Subwoofer making horrible grinding noise

DavemusicDavemusic Posts: 4
edited May 2003 in Troubleshooting
Hello
One of my 4yr old RT1000PBLK's is not happy. Actually, the main drivers still are fine, but all of a sudden the sub is crazy. The sound is a constant griding with no relation to what is going through the speaker. In fact, the noise continues when the music is turned off. I have to unplug the speaker(sub) to shut it off. I can plug it back in and it is quiet until a signal is fed to the speaker again. I tried replacing the small fuse inside but it made no difference. Appreciate any help/suggestions. Thanks.

Dave
Post edited by Davemusic on

Comments

  • mantismantis Posts: 15,374
    edited May 2003
    Thats a very strange problem your having.....I assume the driver is blown but that doesn't explain why it continues to grind as you put it.....

    Do both subs do it?meaning left and right?or is it just one of them???

    All I can say here is that I owned the same speakers and had a problem with one of the subs .

    For the hell of it,take the plate amp out,and tighten up the screws holding the woofer.They could have came loose.Could be that simple but I'm guessing on a bad driver.

    Call polk if this doesn't help.
    Dan
    Dan
    My personal quest is to save to world of bad audio, one thread at a time.
  • Dr. SpecDr. Spec Posts: 3,780
    edited May 2003
    Bad amp - sound is called "motor boating". Brett or HBomb or Tour2 can tell you what it actually is doing, electronically.

    Pulling the fuse or the plug kills the sound, and the sound is a constant noise right?

    Time for a new amp - Polk will make it right. Swap out is easy.

    Doc
    "What we do in life echoes in eternity"

    Ed Mullen ([email protected])
    Director - Technology and Customer Service
    SVS
  • mantismantis Posts: 15,374
    edited May 2003
    Intresting.......

    bad amp with a name of "motor boating" huh...I'd like to learn more about this theory.
    Dan
    My personal quest is to save to world of bad audio, one thread at a time.
  • Dr. SpecDr. Spec Posts: 3,780
    edited May 2003
    Yep, not all amps die quietly. Sometimes a transistor (or whatever) goes bad, and the amp simply starts making a constant farting or warbling noise, and the nickname for it is "motor boating".

    I've read about it over at HTF a few times. One guy with powered towers had the cops break down his door and shut off his system because it happened to him and he was gone for a long weekend and his apartment neighbors were going bonkers.

    Doc
    "What we do in life echoes in eternity"

    Ed Mullen ([email protected])
    Director - Technology and Customer Service
    SVS
  • DavemusicDavemusic Posts: 4
    edited May 2003
    Well,
    Motor boating is certainly a good description. Thanks for the replys guys. Yes, when the fuse is pulled the sound is gone. Replace the fuse and plug in and it is quiet till you send a signal again. Volume of music makes no difference either. Guess I'll give Polk a call tommorrow. Have a good holiday guys!


    Dave
  • burdetteburdette Posts: 1,205
    edited May 2003
    Motor boating is the amplifier going into an unstable low-frequency oscillation mode. You're getting positive feedback into the input. It stops when the amp is shut down, doesn't start at power up, but starts when the amp is fed a signal - the amp tries to amplify, and goes into the unstable oscillation. That is why once it starts the input signal is no longer relevant, and why the noise is rhythmic.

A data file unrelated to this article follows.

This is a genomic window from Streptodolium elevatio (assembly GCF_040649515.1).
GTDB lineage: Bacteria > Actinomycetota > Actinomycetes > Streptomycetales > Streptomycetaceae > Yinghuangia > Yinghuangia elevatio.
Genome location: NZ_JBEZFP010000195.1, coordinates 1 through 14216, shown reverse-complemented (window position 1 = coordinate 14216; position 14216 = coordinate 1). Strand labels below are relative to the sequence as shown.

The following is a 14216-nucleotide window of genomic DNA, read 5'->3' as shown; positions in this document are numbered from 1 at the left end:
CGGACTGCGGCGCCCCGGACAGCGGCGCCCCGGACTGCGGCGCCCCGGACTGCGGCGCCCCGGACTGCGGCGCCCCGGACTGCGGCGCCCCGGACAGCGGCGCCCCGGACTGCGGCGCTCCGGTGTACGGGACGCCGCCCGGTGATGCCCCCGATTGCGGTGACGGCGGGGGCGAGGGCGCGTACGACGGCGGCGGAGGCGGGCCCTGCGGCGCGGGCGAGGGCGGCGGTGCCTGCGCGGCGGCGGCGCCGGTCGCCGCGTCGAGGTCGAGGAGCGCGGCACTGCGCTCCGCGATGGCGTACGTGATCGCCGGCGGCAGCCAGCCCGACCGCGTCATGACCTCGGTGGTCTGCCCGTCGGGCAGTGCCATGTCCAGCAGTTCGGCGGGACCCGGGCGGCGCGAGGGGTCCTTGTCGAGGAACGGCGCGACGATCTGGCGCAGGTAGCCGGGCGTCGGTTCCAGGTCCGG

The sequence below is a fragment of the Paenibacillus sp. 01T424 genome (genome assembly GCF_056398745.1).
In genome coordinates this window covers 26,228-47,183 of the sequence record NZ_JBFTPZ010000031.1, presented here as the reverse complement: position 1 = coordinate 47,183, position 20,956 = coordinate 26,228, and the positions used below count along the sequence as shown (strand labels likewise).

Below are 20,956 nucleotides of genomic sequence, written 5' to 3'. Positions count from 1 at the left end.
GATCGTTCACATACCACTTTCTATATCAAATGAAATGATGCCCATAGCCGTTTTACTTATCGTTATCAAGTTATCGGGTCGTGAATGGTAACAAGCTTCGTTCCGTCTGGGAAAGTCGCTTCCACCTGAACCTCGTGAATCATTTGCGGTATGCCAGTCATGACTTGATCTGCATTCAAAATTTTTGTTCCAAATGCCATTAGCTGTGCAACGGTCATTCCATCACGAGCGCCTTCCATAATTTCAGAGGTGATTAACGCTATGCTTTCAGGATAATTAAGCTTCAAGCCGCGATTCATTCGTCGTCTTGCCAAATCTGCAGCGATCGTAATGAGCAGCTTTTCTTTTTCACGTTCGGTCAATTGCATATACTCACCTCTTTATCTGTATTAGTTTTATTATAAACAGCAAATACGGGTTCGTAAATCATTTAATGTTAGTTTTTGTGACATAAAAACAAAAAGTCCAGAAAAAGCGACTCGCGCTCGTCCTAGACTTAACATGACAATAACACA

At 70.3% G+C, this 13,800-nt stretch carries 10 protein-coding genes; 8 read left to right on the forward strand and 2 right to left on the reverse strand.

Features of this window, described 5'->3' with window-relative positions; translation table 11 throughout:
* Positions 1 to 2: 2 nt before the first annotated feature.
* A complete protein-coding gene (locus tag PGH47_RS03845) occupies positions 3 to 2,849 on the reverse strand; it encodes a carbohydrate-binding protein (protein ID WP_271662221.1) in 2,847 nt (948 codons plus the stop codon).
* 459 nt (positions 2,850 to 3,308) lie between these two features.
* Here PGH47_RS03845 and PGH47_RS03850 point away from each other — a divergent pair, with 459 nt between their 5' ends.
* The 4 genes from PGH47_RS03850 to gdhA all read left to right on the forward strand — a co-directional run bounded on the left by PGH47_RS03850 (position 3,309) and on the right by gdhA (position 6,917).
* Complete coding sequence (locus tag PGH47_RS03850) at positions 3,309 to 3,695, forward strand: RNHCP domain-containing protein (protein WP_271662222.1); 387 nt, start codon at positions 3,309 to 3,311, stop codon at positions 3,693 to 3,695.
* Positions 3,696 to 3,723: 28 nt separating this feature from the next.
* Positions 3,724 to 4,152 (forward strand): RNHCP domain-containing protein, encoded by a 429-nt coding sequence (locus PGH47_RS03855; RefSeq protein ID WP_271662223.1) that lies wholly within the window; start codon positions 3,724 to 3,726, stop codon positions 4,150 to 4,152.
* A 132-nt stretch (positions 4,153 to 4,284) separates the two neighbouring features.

Slight chance it is connections or a bad connector. I'd pull everything apart, clean it and reconnect. Couldn't hurt. You could do this in the internal wiring for the amp and driver as well.

    Could be the isolation capacitors... they are no longer... capactitating.

    The amplifier itself *may be* fine.. this is fundamentally an isolation problem, i.e. lack of isolation gets the oscillation going. The amplifier is still amplifying.. just not the proper signal.
    HT: Denon 1910, LG blu-ray, Def Tech ProCinema 100s, Stryke 12" sonosub.
    LR: Onkyo TX-84 (original owner), Aiwa AD-F850 (original owner), Philips TT (old school, 2nd owner), Philips CD (cheap-o), Monitor 5jr+ (original owner - actually, my wife is the original owner; she bought them new when we were dating - sealed the deal).
    Xbox 360/Wii/Kids: Old school huge Sony HD TV, Sherwood RD-6500, Philips DVD, pair Def Tech ProCinema 100.
  • Dr. SpecDr. Spec Posts: 3,780
    edited May 2003
    Originally posted by burdette
    Motor boating is the amplifier going into an unstable low-frequency oscillation mode. You're getting positive feedback into the input. It stops when the amp is shut down, doesn't start at power up, but starts when the amp is fed a signal - the amp tries to amplify, and goes into the unstable oscillation. That is why once it starts the input signal is no longer relevant, and why the noise is rhythmic.

    Slight chance it is connections or a bad connector. I'd pull everything apart, clean it and reconnect. Couldn't hurt. You could do this in the internal wiring for the amp and driver as well.

    Could be the isolation capacitors... they are no longer... capactitating.

    The amplifier itself *may be* fine.. this is fundamentally an isolation problem, i.e. lack of isolation gets the oscillation going. The amplifier is still amplifying.. just not the proper signal.

    I KNEW an EE would come to my rescue! Thanks for the better description.

    Doc
    "What we do in life echoes in eternity"

    Ed Mullen ([email protected])
    Director - Technology and Customer Service
    SVS
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